Saturday, February 12, 2011

Simple & Fresh for Success: A Review of Harvard Square Clover

Lesson learned: chocolate seduction is not an excuse to replace sweets & fried foods for a real meal

One of the best ways to cook and eat I've found is to be guided by how you will after the meal. If you're running low on fuel, high-sugary refined-grains may seem appealing, but the quick energy spike and massive crash you'll receiving after will leave you worse off than before. In this case some whole grains and nutrient-dense veggies (particularly protein packed options like spinach or quinoa) would serve you better presently and in the future.

Sometimes I forget this simple rule and go by misguided instinct rather than rational understanding. This is what happened last night and, boy, can I tell you, it is not pretty!
Years ago, when I used to be addicted to junk food (as many people now are; it really is addicting), it might not have phased me.... but after a night of (literally) unlimited, free greasy Chinese food, a plethora of vegan desserts, and tons of free appetizers samples (everything fried), I paid for it in more than a mere stomach ache. [This was less the result of choice, but more of happenstance and too many events in a night].

Food nourishes not only our body but our mind and our soul. There have been numerous articles suggests that poor nutrition leads to poor learning. Unhealthy food clogs our mind and skews our emotions. The bright and light feeling after a morning of muesli and fresh carrot/apple/kale juice could not be more contrasted to the faint twinge of depression accompanying the crash after a nutrient-low meal.

And I'm sure I'm not the only one; how have you experience food as a predictor of mood and bodily satisfaction? I'd love to hear to learn from others experiences and recommendations!


It is with this in mind that I am thankful for a new, fresh addition to Harvard Square: Clover Food Lab. Among the numerous greasy pizza and burger joints offer to Harvard students, Clover stands out as one of the few that serves up healthy, fresh, and simple food that is still outstandingly delicious (kudos also to Crema Cafe, Cafe Pamplona, Falafel Corner, & Boloco, among potentially others).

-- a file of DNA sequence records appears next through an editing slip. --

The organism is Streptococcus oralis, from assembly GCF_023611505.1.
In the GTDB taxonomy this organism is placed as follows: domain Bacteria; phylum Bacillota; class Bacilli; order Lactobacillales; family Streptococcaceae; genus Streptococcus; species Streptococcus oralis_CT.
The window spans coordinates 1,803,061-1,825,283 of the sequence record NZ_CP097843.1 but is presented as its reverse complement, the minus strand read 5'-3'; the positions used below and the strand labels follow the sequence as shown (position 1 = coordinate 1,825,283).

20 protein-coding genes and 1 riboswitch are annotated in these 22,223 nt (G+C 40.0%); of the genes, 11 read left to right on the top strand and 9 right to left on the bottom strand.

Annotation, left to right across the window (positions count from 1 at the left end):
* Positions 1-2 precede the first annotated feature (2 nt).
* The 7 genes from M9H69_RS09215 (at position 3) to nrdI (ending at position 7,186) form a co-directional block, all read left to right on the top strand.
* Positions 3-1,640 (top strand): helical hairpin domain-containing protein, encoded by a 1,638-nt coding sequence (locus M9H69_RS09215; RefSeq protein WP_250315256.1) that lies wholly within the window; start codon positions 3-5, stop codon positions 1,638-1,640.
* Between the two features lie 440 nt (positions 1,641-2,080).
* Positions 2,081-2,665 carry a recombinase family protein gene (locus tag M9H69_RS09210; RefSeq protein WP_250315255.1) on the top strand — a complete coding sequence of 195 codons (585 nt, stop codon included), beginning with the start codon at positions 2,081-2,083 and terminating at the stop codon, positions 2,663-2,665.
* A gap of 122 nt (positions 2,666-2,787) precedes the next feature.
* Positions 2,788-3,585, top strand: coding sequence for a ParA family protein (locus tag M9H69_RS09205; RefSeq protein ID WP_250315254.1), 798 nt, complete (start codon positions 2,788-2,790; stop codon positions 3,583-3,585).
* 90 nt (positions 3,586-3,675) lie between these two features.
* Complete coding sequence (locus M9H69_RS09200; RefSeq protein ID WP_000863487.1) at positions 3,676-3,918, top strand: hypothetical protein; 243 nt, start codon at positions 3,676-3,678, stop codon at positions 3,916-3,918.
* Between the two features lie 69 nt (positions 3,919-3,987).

Clover started out as a food truck, parked just down the street near MIT. I remember numerous times of biking past it and thinking how I'd have to try it, it's consistently massive line indicating customer satisfaction. Imagine my luck, then, when I found out they were opening a permanent location in Harvard Square! All white, minimalist, it could double as an Apple store; perhaps not surprising, then, that your order is taken down by a greeter on an i-touch.

The best part? Clover is ALL vegetarian and most menu items can be easily made vegan! With its extremely reasonable price, welcoming environment, and friendly on-the-go style, Clover became an instant hit among the student population. Never have I heard so many of my omnivore classmates suggesting a vegetarian location for lunch.

It was no surprise, of course, upon tasting their unique menu items:

Chickpea Fritter Sandwich
It's clear why this sandwich is their most popular item; filled with a light hummus, pickled vegetables, fresh Israeli salad, and tender chickpea fritters (made with organic chickpeas, its similar to a falafel), this whole-wheat pita pocket steals the show.

Egg & Eggplant Sandwich
Made with the unique combination of hard-boiled egg and eggplant, drizzling with their light vegan tahini sauce over fresh veggies, my eating companion (Matt) informed me that it too was fantastic. All eggs are sourced locally from a family-owned farm. This sandwich can easily be made vegan by omitting the egg.

The Soup of the Day when I went, I thought it was very flavorful and hearty, but with a Polish boyfriend and close Russian friend, its hard to compare to generation old family recipes. Then again, who can say not to perfectly stewed beets?

CoffeeI wouldn't use the word connoisseur because it seems pompous but I do think I've tasted my fair share of coffee and have a palate now that can taste the subtle differences in flavor (and the not so subtle lack of flavor extracted from burn, over roasted chain "coffee"). This coffee met the test for a wonderfully made cup.

All the coffee is single origin, often organic, and made using a manual individual-drip process (as most of the best coffee places do, such as Monmouth in London). Furthermore the servers are very knowledge in helping you find the pick the right coffee. They also offer cold brew.

Clover also has daily sides, some of which switch, all of which seem intriguing: fried pickles, rosemary fries, hot honey ginger tea, and apple popovers in the morning.

One thing we can expect from Clover besides consistent deliciousness is an openness that fosters true trust (something we can only rarely expect from the food industry these days). The Harvard Square location has an open kitchen and floor-to-ceiling windows allowing customers to view the cooking process; team meetings are held in the store and anyone is allow to come listen.

With a focus on fresh food that changes daily and the promotion of vegetarian values, Clover offers what many restaurants fail to: a commitment to serving real, honest food.

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